Boris Johnson admits concern over Brazilian coronavirus strain
Researchers at The Ohio State University (OSU) Wexner Medical Centre and College of Medicine have spotted two variants of SARS-CoV-2, which causes COVID-19, in the state. One has been dubbed the “Columbus strain” after it was found in the city last year, and carries three mutations unique to the variant.
The “Columbus strain” has become the dominant variant of COVID-19 in the state after it emerged in the city in the weeks between December and January.
Dr Dan Jones, vice chair of the division of molecular pathology at OSU who led the study, issued a statement on the variant stating it is unclear how it emerged.
He said: “This new Columbus strain has the same genetic backbone as earlier cases we’ve studied, but these three mutations represent a significant evolution.
“We know this shift didn’t come from the UK or South African branches of the virus.”
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OSU scientists also reported the second strain carries the same mutation as the UK variant, which emerged in Kent in September.
While findings are unclear, the team believe the mutation in the second variant occurred in an Ohio patient.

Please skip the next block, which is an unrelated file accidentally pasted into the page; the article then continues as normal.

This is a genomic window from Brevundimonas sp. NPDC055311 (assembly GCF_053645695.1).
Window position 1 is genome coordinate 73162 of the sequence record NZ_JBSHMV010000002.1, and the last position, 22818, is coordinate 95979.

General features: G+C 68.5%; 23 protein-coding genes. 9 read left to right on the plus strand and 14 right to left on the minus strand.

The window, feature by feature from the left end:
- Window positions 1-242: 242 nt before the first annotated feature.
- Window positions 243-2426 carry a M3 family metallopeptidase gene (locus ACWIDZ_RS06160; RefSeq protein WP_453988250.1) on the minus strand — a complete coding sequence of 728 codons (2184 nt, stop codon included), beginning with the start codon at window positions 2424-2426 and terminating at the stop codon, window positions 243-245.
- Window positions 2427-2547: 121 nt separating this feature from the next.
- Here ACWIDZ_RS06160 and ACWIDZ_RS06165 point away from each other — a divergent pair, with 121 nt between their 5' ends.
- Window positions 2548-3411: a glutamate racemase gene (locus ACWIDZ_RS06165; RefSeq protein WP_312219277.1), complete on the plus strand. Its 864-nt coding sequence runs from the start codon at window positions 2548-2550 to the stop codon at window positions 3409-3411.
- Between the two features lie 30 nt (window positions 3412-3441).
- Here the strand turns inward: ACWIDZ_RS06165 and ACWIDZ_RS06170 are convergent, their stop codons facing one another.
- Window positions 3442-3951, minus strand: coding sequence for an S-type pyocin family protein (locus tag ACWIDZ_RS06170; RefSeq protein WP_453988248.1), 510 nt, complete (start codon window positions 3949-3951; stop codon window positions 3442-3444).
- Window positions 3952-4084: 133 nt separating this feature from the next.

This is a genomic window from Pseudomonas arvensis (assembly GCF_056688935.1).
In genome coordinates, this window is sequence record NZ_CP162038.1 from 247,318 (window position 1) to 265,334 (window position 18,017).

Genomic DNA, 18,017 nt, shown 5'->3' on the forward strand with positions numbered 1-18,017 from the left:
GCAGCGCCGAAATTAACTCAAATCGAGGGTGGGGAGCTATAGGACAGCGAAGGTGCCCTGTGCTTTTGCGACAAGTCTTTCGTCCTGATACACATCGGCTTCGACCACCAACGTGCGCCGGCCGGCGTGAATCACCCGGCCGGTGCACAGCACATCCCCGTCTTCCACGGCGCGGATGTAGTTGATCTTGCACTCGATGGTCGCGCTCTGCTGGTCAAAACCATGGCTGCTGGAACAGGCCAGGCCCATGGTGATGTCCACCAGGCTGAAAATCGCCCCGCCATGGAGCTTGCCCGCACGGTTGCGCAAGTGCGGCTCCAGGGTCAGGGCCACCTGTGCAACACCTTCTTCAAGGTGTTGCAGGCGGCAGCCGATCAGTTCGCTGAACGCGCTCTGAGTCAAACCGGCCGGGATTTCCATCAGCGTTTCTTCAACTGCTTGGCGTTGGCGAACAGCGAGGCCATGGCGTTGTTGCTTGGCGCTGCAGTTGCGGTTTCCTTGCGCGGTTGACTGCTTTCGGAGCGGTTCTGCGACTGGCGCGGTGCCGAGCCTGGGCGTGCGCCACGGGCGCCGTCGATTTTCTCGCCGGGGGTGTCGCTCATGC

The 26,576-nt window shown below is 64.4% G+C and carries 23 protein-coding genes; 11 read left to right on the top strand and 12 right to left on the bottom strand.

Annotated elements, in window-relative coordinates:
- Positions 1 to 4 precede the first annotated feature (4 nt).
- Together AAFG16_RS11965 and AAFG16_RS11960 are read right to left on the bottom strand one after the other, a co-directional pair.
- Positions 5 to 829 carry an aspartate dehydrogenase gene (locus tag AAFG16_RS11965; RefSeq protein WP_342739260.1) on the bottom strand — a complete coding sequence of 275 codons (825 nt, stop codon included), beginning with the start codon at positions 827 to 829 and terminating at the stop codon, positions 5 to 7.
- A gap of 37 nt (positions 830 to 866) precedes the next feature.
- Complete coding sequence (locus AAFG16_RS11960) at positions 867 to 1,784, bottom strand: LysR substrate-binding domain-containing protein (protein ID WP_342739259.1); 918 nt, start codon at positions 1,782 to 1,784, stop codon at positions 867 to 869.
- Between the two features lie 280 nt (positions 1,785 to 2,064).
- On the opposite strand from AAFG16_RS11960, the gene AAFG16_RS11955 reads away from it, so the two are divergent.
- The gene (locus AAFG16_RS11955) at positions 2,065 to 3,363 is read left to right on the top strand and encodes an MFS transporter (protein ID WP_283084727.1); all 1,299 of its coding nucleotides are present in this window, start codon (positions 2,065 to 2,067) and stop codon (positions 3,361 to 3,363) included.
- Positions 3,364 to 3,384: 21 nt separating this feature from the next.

It is also unknown how widespread the second variant is in the population, with Ohio recording a further 6,701 cases and 79 deaths on Wednesday.
In total the state has seen 799,639 cases and 9,881 deaths.
Both of the new strain’s mutations affect the spike protein in the virus which allows it to infect a person.
The “Columbus strain” is touted as more infectious than the original version of the virus, but more research is needed by OSU to confirm this.
Peter Mohler, chief scientific officer at the Ohio State Wexner Medical Center and vice dean for research at the College of Medicine, issued a statement reassuring Ohioan’s no data show vaccines will be less effective against the new strains.
He added: “It’s important that we don’t overreact to this new variant until we obtain additional data.
“We need to understand the impact of mutations on transmission of the virus, the prevalence of the strain in the population and whether it has a more significant impact on human health.”
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Multiple variants of SARS-CoV-2 have been spotted around the world, with the UK strain reported to be between 50 to 70 percent more infectious than the original variant.
A Brazilian strain has also been identified in recent weeks, with Sir Patrick Vallance, the UK Government’s chief scientific adviser, stating it has mutations which make it more transmissible.
He said to ITV: “What we’re seeing is that mutations are cropping up across the world which are quite similar in terms of the changes. (…)
“There is no evidence at all that with any of these variants that it makes the disease itself more severe.”
The US recorded a further 34,185 cases and 791 deaths on Wednesday.
It has recorded the highest cases and deaths from coronavirus globally, with a total of 23,650,700 and 394,724 respectively.
White House coronavirus Taskforce officials said in reports from January 10 they were seeing a “full resurgence” of the virus in “nearly all metro areas”.
CNN obtained the reports, which also advocated for “aggressive action” in all states.
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